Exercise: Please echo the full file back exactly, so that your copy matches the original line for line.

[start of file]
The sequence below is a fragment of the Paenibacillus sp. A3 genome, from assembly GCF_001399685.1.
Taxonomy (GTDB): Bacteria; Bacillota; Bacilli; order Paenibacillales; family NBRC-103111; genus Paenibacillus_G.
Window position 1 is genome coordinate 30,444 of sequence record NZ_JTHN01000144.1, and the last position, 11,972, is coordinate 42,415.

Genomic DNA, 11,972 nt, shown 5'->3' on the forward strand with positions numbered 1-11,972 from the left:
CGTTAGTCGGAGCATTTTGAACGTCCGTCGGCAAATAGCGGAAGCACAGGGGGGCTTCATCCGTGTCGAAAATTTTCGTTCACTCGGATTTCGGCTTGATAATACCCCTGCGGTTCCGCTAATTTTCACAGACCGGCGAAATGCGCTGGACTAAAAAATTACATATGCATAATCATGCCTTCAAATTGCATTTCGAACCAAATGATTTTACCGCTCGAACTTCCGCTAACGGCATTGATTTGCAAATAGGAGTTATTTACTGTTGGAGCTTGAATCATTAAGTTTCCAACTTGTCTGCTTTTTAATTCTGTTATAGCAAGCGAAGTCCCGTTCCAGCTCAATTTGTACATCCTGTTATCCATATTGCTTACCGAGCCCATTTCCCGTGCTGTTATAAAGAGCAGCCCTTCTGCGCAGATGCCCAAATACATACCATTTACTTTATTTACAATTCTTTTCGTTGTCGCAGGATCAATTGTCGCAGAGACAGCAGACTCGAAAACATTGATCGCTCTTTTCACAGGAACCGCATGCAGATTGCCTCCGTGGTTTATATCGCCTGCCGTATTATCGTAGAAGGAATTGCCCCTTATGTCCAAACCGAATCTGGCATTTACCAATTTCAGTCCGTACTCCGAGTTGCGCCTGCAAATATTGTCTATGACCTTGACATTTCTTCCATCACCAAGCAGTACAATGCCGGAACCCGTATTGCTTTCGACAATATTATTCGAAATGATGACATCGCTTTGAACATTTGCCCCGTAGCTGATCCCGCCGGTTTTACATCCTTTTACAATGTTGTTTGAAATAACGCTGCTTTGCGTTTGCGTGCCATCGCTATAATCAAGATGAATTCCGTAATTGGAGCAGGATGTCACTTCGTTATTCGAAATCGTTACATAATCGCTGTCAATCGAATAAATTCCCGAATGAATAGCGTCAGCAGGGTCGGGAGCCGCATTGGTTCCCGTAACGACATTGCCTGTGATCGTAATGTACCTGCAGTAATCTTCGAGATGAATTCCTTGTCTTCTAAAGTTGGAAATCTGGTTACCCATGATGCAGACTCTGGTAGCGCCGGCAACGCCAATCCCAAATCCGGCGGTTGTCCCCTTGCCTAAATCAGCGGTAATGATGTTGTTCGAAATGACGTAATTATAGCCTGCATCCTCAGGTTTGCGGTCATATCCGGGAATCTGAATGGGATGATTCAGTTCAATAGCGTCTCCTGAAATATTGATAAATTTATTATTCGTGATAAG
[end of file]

The sequence below is a fragment of the Paenibacillus sp. A3 genome, from assembly GCF_001399685.1.
Taxonomy (GTDB): Bacteria; Bacillota; Bacilli; order Paenibacillales; family NBRC-103111; genus Paenibacillus_G.
Window position 1 is genome coordinate 30,444 of sequence record NZ_JTHN01000144.1, and the last position, 11,972, is coordinate 42,415.

Genomic DNA, 11,972 nt, shown 5'->3' on the forward strand with positions numbered 1-11,972 from the left:
CGTTAGTCGGAGCATTTTGAACGTCCGTCGGCAAATAGCGGAAGCACAGGGGGGCTTCATCCGTGTCGAAAATTTTCGTTCACTCGGATTTCGGCTTGATAATACCCCTGCGGTTCCGCTAATTTTCACAGACCGGCGAAATGCGCTGGACTAAAAAATTACATATGCATAATCATGCCTTCAAATTGCATTTCGAACCAAATGATTTTACCGCTCGAACTTCCGCTAACGGCATTGATTTGCAAATAGGAGTTATTTACTGTTGGAGCTTGAATCATTAAGTTTCCAACTTGTCTGCTTTTTAATTCTGTTATAGCAAGCGAAGTCCCGTTCCAGCTCAATTTGTACATCCTGTTATCCATATTGCTTACCGAGCCCATTTCCCGTGCTGTTATAAAGAGCAGCCCTTCTGCGCAGATGCCCAAATACATACCATTTACTTTATTTACAATTCTTTTCGTTGTCGCAGGATCAATTGTCGCAGAGACAGCAGACTCGAAAACATTGATCGCTCTTTTCACAGGAACCGCATGCAGATTGCCTCCGTGGTTTATATCGCCTGCCGTATTATCGTAGAAGGAATTGCCCCTTATGTCCAAACCGAATCTGGCATTTACCAATTTCAGTCCGTACTCCGAGTTGCGCCTGCAAATATTGTCTATGACCTTGACATTTCTTCCATCACCAAGCAGTACAATGCCGGAACCCGTATTGCTTTCGACAATATTATTCGAAATGATGACATCGCTTTGAACATTTGCCCCGTAGCTGATCCCGCCGGTTTTACATCCTTTTACAATGTTGTTTGAAATAACGCTGCTTTGCGTTTGCGTGCCATCGCTATAATCAAGATGAATTCCGTAATTGGAGCAGGATGTCACTTCGTTATTCGAAATCGTTACATAATCGCTGTCAATCGAATAAATTCCCGAATGAATAGCGTCAGCAGGGTCGGGAGCCGCATTGGTTCCCGTAACGACATTGCCTGTGATCGTAATGTACCTGCAGTAATCTTCGAGATGAATTCCTTGTCTTCTAAAGTTGGAAATCTGGTTACCCATGATGCAGACTCTGGTAGCGCCGGCAACGCCAATCCCAAATCCGGCGGTTGTCCCCTTGCCTAAATCAGCGGTAATGATGTTGTTCGAAATGACGTAATTATAGCCTGCATCCTCAGGTTTGCGGTCATATCCGGGAATCTGAATGGGATGATTCAGTTCAATAGCGTCTCCTGAAATATTGATAAATTTATTATTCGTGATAAG